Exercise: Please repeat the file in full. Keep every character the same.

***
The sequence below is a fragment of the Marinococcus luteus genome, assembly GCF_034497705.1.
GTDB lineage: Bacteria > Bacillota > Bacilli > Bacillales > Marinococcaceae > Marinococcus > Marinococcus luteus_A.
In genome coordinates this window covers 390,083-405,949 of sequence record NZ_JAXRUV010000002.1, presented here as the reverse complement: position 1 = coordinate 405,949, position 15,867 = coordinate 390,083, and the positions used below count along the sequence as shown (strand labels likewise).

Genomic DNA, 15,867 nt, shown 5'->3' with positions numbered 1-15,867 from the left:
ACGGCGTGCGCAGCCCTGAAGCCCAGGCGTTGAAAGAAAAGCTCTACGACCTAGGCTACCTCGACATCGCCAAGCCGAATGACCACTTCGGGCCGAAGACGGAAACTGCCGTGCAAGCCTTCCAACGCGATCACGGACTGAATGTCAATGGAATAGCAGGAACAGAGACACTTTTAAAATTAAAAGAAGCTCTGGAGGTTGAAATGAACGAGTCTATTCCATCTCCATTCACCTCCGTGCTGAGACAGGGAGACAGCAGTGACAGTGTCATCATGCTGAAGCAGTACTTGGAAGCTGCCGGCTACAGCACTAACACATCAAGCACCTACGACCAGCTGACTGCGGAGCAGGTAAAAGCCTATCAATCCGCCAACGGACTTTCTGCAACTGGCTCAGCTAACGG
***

The sequence below is a fragment of the Marinococcus luteus genome, assembly GCF_034497705.1.
GTDB lineage: Bacteria > Bacillota > Bacilli > Bacillales > Marinococcaceae > Marinococcus > Marinococcus luteus_A.
In genome coordinates this window covers 390,083-405,949 of sequence record NZ_JAXRUV010000002.1, presented here as the reverse complement: position 1 = coordinate 405,949, position 15,867 = coordinate 390,083, and the positions used below count along the sequence as shown (strand labels likewise).

Genomic DNA, 15,867 nt, shown 5'->3' with positions numbered 1-15,867 from the left:
ACGGCGTGCGCAGCCCTGAAGCCCAGGCGTTGAAAGAAAAGCTCTACGACCTAGGCTACCTCGACATCGCCAAGCCGAATGACCACTTCGGGCCGAAGACGGAAACTGCCGTGCAAGCCTTCCAACGCGATCACGGACTGAATGTCAATGGAATAGCAGGAACAGAGACACTTTTAAAATTAAAAGAAGCTCTGGAGGTTGAAATGAACGAGTCTATTCCATCTCCATTCACCTCCGTGCTGAGACAGGGAGACAGCAGTGACAGTGTCATCATGCTGAAGCAGTACTTGGAAGCTGCCGGCTACAGCACTAACACATCAAGCACCTACGACCAGCTGACTGCGGAGCAGGTAAAAGCCTATCAATCCGCCAACGGACTTTCTGCAACTGGCTCAGCTAACGG